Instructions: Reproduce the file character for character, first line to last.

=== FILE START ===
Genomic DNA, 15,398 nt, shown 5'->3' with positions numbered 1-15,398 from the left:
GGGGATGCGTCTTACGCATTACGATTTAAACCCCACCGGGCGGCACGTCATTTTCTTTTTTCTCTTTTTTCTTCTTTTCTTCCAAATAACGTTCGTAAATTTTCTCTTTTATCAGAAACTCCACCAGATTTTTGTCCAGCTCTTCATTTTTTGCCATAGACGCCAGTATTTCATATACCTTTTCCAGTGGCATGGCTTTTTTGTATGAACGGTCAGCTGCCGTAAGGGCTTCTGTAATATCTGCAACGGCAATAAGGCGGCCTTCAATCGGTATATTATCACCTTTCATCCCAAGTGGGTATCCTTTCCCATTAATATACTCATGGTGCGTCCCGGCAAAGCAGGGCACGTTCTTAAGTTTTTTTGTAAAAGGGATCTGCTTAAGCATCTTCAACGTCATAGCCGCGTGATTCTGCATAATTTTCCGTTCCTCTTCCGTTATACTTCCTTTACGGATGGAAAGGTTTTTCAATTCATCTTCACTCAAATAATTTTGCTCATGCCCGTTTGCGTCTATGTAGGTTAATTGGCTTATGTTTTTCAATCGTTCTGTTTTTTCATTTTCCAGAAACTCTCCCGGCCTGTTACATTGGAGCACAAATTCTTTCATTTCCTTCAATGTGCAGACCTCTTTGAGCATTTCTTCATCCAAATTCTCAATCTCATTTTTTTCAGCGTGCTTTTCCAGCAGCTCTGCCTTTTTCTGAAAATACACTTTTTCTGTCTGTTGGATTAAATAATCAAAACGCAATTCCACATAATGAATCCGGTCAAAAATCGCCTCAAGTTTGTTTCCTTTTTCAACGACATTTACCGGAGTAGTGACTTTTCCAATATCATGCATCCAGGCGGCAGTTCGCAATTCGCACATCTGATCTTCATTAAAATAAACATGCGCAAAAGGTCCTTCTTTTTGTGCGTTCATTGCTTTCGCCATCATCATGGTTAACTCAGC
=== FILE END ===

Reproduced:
Genomic DNA, 15,398 nt, shown 5'->3' with positions numbered 1-15,398 from the left:
GGGGATGCGTCTTACGCATTACGATTTAAACCCCACCGGGCGGCACGTCATTTTCTTTTTTCTCTTTTTTCTTCTTTTCTTCCAAATAACGTTCGTAAATTTTCTCTTTTATCAGAAACTCCACCAGATTTTTGTCCAGCTCTTCATTTTTTGCCATAGACGCCAGTATTTCATATACCTTTTCCAGTGGCATGGCTTTTTTGTATGAACGGTCAGCTGCCGTAAGGGCTTCTGTAATATCTGCAACGGCAATAAGGCGGCCTTCAATCGGTATATTATCACCTTTCATCCCAAGTGGGTATCCTTTCCCATTAATATACTCATGGTGCGTCCCGGCAAAGCAGGGCACGTTCTTAAGTTTTTTTGTAAAAGGGATCTGCTTAAGCATCTTCAACGTCATAGCCGCGTGATTCTGCATAATTTTCCGTTCCTCTTCCGTTATACTTCCTTTACGGATGGAAAGGTTTTTCAATTCATCTTCACTCAAATAATTTTGCTCATGCCCGTTTGCGTCTATGTAGGTTAATTGGCTTATGTTTTTCAATCGTTCTGTTTTTTCATTTTCCAGAAACTCTCCCGGCCTGTTACATTGGAGCACAAATTCTTTCATTTCCTTCAATGTGCAGACCTCTTTGAGCATTTCTTCATCCAAATTCTCAATCTCATTTTTTTCAGCGTGCTTTTCCAGCAGCTCTGCCTTTTTCTGAAAATACACTTTTTCTGTCTGTTGGATTAAATAATCAAAACGCAATTCCACATAATGAATCCGGTCAAAAATCGCCTCAAGTTTGTTTCCTTTTTCAACGACATTTACCGGAGTAGTGACTTTTCCAATATCATGCATCCAGGCGGCAGTTCGCAATTCGCACATCTGATCTTCATTAAAATAAACATGCGCAAAAGGTCCTTCTTTTTGTGCGTTCATTGCTTTCGCCATCATCATGGTTAACTCAGC